Support 100 years of independent journalism.

  1. Business
25 January 2022

Why the cost of living has increased more than the ONS says

While the median price of goods has changed slightly, many budget items have doubled in price.

By Katharine Swindells

Last week, the ONS announced that the cost of living in the 12 months to December 2020 had hit a 30-year high of 5.4 per cent.

But, as food writer and activist Jack Monroe highlighted, the 5.4 per cent figure is based on averaging hundreds of items across the country, without differentiating the budgets and shopping habits of people from different demographics.

“The system by which we measure the impact of inflation is fundamentally flawed – it completely ignores the reality and the REAL price rises for people on minimum wages, zero hour contracts, food bank clients, and millions more,” Monroe tweeted.

The ONS measures inflation by gathering hundreds of prices for items across the country, from different shops – in person and online. By downloading the full list of item prices, the New Statesman was able to look in more detail at which prices are rising fastest. We calculated the inflation of the median price of each item, and the inflation of the “cheap” price. We designated “cheap” as the value at the tenth percentile (ie, 10 per cent from the bottom) of prices, to try and remove any extreme outliers.

The results vary widely, but what’s clear is that the “cheap” prices have seen much more drastic variation, with some items doubling or even tripling in price since December 2020.

Scroll to the bottom of the page to search the full list of items and see how their prices have changed.

Fruit and vegetables see some of the starkest differences, when comparing the inflation of the “cheap” produce with the average price.

Content from our partners
Is your business ready for corporate climate reporting?
How do we secure the hybrid office?
How materials innovation can help achieve net zero and level-up the UK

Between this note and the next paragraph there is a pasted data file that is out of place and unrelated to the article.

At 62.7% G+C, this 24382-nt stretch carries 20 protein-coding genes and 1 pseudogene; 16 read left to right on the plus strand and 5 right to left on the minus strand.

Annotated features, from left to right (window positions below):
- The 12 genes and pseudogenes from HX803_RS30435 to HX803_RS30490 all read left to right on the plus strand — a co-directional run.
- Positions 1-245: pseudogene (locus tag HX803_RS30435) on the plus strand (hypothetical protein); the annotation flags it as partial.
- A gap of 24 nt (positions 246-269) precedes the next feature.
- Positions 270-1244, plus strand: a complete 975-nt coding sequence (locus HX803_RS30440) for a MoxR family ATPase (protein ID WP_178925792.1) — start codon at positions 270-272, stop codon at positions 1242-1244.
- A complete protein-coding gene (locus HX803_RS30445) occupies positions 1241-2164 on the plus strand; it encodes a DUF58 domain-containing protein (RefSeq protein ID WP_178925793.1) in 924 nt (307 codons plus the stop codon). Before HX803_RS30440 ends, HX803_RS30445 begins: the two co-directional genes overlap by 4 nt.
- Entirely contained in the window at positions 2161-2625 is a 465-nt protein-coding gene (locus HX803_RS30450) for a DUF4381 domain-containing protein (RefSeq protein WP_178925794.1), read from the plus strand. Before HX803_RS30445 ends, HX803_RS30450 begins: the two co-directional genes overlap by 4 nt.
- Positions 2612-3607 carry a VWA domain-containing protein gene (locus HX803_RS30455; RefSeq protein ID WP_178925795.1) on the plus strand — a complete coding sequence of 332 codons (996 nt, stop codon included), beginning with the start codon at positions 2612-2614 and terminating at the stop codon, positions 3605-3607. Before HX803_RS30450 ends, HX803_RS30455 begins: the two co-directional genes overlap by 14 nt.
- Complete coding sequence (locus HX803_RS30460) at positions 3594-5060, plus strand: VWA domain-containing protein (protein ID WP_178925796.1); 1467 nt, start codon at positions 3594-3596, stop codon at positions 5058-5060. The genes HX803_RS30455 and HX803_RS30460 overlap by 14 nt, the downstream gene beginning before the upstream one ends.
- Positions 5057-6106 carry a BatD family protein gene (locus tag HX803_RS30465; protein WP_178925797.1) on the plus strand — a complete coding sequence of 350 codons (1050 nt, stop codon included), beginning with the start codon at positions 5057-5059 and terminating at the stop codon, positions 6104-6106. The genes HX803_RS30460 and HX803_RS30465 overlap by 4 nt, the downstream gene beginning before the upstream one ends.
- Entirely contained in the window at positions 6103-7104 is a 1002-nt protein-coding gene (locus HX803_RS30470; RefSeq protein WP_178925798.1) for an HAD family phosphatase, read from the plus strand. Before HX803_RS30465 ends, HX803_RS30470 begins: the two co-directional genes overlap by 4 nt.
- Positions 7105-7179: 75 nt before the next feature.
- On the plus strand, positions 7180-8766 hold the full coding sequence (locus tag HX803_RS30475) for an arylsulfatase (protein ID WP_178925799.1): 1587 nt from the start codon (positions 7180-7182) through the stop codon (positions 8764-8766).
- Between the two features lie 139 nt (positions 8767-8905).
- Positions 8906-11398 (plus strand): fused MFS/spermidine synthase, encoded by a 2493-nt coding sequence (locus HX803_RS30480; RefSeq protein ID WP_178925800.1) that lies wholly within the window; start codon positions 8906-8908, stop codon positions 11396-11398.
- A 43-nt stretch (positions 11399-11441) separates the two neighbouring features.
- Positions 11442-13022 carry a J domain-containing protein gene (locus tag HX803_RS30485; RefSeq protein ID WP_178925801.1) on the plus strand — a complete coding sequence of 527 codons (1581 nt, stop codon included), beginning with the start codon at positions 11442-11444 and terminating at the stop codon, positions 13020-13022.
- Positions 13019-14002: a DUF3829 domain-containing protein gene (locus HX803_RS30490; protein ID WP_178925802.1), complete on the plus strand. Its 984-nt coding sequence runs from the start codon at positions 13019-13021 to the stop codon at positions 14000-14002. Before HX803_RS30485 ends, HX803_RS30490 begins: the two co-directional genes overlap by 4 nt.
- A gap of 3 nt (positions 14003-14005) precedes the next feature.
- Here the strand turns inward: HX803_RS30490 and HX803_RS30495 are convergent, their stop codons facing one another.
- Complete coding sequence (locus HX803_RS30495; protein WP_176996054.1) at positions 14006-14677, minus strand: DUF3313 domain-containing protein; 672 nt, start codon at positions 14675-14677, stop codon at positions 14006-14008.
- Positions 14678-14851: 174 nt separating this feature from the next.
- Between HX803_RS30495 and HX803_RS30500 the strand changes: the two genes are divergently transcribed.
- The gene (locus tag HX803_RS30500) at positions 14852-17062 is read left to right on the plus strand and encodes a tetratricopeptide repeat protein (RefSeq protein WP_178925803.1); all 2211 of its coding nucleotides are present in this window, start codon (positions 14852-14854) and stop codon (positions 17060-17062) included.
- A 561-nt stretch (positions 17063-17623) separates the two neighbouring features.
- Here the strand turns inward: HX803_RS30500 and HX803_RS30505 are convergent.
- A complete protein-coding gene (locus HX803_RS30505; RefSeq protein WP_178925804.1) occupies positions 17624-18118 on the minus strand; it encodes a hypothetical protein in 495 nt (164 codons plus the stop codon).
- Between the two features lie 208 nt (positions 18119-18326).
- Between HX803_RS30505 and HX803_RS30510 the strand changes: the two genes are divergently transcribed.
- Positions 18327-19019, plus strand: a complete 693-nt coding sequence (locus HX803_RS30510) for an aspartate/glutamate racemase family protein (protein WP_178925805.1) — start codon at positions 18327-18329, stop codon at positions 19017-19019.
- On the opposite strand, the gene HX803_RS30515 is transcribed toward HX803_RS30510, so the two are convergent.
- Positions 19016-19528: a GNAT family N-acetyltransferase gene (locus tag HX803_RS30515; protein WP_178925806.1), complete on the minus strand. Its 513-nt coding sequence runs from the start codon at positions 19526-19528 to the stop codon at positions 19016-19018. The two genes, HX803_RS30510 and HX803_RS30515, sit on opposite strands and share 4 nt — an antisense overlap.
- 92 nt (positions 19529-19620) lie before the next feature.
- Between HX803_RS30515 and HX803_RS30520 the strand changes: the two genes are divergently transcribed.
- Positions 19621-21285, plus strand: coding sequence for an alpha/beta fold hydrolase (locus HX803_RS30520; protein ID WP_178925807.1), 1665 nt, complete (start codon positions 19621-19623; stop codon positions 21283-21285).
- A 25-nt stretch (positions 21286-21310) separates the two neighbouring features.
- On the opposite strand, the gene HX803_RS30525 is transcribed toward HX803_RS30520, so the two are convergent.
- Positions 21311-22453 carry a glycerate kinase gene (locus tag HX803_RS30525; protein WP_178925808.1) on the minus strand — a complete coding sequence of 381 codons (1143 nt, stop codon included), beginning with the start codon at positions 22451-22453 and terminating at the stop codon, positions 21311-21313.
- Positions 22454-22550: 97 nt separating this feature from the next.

The median price of a whole cauliflower has actually fallen by 10 per cent, but the price of a cheap one has more than doubled. A kilogram of raspberries (a standard supermarket tub is usually 150-250 grams) has fallen in price by 5 per cent, but cheap raspberries are up by over 50 per cent.

And it’s not just food that is feeling the effects of inflation, but essentials such as toiletries too.

One of the most drastic price rises is tampons: while the average box has stayed the same, a cheap box has gone up in price by 84 per cent. Condoms, toothpaste and hand soap (which no one can deny are essentials) have all seen significantly higher price rises on the cheaper end of the scale.

Use our interactive table to explore the full list of items and how their prices have changed since December 2020.

Sign up for The New Statesman’s newsletters Tick the boxes of the newsletters you would like to receive. Quick and essential guide to domestic and global politics from the New Statesman's politics team. The New Statesman’s global affairs newsletter, every Monday and Friday. The best of the New Statesman, delivered to your inbox every weekday morning. The New Statesman’s weekly environment email on the politics, business and culture of the climate and nature crises - in your inbox every Thursday. A handy, three-minute glance at the week ahead in companies, markets, regulation and investment, landing in your inbox every Monday morning. Our weekly culture newsletter – from books and art to pop culture and memes – sent every Friday. A weekly round-up of some of the best articles featured in the most recent issue of the New Statesman, sent each Saturday. A newsletter showcasing the finest writing from the ideas section and the NS archive, covering political ideas, philosophy, criticism and intellectual history - sent every Wednesday. Sign up to receive information regarding NS events, subscription offers & product updates.

Topics in this article: ,